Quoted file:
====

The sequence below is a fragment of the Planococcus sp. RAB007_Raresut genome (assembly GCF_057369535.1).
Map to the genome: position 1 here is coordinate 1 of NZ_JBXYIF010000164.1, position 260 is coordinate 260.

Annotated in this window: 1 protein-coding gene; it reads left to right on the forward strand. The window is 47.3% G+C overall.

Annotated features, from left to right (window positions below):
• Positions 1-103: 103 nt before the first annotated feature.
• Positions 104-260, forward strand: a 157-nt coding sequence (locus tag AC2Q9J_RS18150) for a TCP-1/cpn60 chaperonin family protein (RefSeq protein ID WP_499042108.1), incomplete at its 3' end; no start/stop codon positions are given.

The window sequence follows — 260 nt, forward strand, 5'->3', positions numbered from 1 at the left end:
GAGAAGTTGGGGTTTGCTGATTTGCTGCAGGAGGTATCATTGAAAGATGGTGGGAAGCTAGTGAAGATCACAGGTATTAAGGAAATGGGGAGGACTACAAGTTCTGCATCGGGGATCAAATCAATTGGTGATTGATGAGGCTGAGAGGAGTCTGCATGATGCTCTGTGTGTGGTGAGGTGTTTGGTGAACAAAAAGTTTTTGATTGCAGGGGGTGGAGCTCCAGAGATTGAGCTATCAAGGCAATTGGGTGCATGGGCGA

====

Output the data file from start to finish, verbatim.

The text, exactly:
The sequence below is a fragment of the Planococcus sp. RAB007_Raresut genome (assembly GCF_057369535.1).
Map to the genome: position 1 here is coordinate 1 of NZ_JBXYIF010000164.1, position 260 is coordinate 260.

Annotated in this window: 1 protein-coding gene; it reads left to right on the forward strand. The window is 47.3% G+C overall.

Annotated features, from left to right (window positions below):
• Positions 1-103: 103 nt before the first annotated feature.
• Positions 104-260, forward strand: a 157-nt coding sequence (locus tag AC2Q9J_RS18150) for a TCP-1/cpn60 chaperonin family protein (RefSeq protein ID WP_499042108.1), incomplete at its 3' end; no start/stop codon positions are given.

The window sequence follows — 260 nt, forward strand, 5'->3', positions numbered from 1 at the left end:
GAGAAGTTGGGGTTTGCTGATTTGCTGCAGGAGGTATCATTGAAAGATGGTGGGAAGCTAGTGAAGATCACAGGTATTAAGGAAATGGGGAGGACTACAAGTTCTGCATCGGGGATCAAATCAATTGGTGATTGATGAGGCTGAGAGGAGTCTGCATGATGCTCTGTGTGTGGTGAGGTGTTTGGTGAACAAAAAGTTTTTGATTGCAGGGGGTGGAGCTCCAGAGATTGAGCTATCAAGGCAATTGGGTGCATGGGCGA